Bombay High Court: In a case filed by a wife (‘appellant') challenging the Family Court order that granted decree of divorce without giving her opportunity to adduce evidence and without deciding her interim application for maintenance, a Division Bench of A S Chandurkar and Urmila Joshi Phalke, JJ., remanded the matter back to the Family Court to decide the proceedings afresh by giving opportunity to both the sides (husband and wife) to adduce the evidence. The Court also issued directions to the Trial Court to decide the interim application preferred by the appellant for maintenance pendente lite in accordance with the provision of Hindu Marriage Act, 1955.
The appellant and defendant got married and some marital disputes arose, due to whichshe left the matrimonial home and did not return even after consistent requests made by the husband alleging cruelty. The appellant-wife then filed for maintenance under Section 125 of Criminal Procedure Code before Family Court, Nanded which was thereby allowed and maintenance at the rate of Rs.3,000/- was granted to the children however rejecting the claim by appellant-wife.
Thereafter, the husband filed for restitution of conjugal rights, but the appellant did not return and then he filed for decree of divorce in July 2018 on the grounds of cruelty and desertion. The appellant filed her written statement in January 2019 and filed an application under Section 24 for maintenance pendente lite on the same day. The Family Court without deciding the interim application decided the petition by granting the decree of divorce on the ground that that after sufficient opportunity appellant wife remained absent and, therefore, matter is proceeded and accordingly decided.
The Court noted that the roznama reflects that it is not only the appellant-wife who remained absent during the proceedings, but, on several occasions both the parties were absent and on some occasions even the respondent-husband remained absent. Though the appellant had filed an interim application for maintenance pendente lite, it was not decided and the main petition for divorce was decided without assigning any reason even without following the timeline that interim application is to be decided within 60 days.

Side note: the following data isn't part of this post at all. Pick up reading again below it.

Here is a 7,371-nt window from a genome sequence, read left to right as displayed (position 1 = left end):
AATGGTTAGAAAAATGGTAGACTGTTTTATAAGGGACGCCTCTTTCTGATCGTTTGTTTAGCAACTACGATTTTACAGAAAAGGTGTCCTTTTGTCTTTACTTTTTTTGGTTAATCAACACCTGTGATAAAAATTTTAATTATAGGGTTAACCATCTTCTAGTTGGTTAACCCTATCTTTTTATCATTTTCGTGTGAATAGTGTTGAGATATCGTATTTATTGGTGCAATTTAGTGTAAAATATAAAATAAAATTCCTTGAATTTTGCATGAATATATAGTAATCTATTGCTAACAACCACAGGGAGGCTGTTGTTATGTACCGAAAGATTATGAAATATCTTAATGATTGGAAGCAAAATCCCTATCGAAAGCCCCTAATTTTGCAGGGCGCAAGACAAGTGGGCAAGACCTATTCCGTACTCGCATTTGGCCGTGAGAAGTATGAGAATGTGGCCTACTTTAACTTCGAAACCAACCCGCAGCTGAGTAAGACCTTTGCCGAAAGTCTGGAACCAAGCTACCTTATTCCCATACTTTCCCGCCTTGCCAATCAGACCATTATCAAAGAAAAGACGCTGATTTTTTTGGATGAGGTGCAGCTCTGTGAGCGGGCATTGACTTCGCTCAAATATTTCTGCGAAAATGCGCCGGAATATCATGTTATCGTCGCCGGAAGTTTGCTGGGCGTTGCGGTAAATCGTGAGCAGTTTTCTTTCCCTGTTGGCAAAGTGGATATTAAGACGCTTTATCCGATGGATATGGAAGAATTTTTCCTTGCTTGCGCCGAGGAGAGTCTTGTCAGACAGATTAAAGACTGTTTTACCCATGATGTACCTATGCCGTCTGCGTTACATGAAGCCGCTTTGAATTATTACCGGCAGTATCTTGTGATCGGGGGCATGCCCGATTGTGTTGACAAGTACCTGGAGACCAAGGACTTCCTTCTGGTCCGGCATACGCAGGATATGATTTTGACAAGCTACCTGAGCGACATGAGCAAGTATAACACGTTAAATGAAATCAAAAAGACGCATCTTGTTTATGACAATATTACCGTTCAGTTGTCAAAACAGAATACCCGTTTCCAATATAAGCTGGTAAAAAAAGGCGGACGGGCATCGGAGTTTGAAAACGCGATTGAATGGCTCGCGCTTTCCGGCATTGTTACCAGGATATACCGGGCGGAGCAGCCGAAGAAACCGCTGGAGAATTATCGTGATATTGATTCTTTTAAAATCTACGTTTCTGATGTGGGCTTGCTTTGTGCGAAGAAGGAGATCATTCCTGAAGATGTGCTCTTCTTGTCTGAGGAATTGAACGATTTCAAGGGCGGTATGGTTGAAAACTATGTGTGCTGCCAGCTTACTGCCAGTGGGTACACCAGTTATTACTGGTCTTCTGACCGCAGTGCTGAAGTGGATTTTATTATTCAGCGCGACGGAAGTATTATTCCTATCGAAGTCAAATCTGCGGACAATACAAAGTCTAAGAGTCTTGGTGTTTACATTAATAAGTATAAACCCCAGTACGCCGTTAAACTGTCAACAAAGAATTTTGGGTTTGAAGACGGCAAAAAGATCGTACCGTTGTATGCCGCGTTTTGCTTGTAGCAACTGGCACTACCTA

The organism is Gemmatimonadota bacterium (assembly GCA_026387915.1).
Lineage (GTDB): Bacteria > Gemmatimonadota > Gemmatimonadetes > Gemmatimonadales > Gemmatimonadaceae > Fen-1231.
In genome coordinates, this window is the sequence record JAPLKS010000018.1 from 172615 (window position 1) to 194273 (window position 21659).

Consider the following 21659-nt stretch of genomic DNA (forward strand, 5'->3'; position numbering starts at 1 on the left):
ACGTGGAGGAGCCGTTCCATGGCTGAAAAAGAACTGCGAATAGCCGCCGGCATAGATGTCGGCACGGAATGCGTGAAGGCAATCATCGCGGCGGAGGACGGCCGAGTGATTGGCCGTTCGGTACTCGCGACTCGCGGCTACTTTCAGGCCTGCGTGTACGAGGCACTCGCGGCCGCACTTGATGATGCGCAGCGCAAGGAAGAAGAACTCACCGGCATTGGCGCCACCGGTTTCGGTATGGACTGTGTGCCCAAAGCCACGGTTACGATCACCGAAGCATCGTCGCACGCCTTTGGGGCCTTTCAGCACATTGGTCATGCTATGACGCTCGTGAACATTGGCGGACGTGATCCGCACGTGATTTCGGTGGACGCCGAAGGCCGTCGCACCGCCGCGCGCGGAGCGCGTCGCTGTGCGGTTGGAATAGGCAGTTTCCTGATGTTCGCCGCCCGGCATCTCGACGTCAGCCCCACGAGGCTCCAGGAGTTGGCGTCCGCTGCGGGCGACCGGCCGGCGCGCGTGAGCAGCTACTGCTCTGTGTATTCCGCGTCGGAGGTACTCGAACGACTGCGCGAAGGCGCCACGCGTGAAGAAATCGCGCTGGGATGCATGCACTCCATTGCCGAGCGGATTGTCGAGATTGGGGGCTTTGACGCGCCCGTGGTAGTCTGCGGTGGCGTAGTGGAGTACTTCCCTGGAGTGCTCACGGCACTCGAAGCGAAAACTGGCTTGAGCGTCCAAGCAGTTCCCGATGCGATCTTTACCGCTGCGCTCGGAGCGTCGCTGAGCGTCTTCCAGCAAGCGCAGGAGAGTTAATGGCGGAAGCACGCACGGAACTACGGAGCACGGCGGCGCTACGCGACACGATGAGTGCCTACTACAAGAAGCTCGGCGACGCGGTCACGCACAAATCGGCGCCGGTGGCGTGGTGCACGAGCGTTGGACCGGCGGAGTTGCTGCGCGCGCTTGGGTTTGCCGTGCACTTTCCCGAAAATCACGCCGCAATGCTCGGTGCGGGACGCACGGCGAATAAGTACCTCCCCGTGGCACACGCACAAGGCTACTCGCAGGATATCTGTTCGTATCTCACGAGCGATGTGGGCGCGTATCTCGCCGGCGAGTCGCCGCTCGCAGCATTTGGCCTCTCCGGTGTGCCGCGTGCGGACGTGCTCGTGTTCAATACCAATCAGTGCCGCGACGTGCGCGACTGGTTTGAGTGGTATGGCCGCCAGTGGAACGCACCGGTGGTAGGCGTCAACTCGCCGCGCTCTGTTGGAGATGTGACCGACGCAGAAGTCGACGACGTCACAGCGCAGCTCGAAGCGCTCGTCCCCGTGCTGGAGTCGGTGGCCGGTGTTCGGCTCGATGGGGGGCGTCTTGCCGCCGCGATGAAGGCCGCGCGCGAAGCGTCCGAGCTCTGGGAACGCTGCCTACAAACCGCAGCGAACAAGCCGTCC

The Court further noted that Section 24 of Hindu Marriage Act, 1955, is a benevolent provision enacted with the object to provide relief by way of maintenance and litigation expenses to the spouse. In the above circumstances, it is necessary to give proper opportunity to the appellant to defend the grounds of divorce by adducing the evidence.
The Court thus set aside the decree for divorce and remanded back to the Family Court, Akola to decide afresh by affording an opportunity to both the sides to lead evidence.
[Chanda Rathod v. Prakash Singh Rathod, 2022 SCC OnLine Bom 2760, decided on 19-09-2022]
Advocates who appeared in this case :
Ms. Shilpa Tapadia, Advocate, for the Appellant;
Shri Ravikumar Tiwari with Shri C.A. Joshi, Advocate, for the Respondent.
*Arunima Bose, Editorial Assistant has put this report together.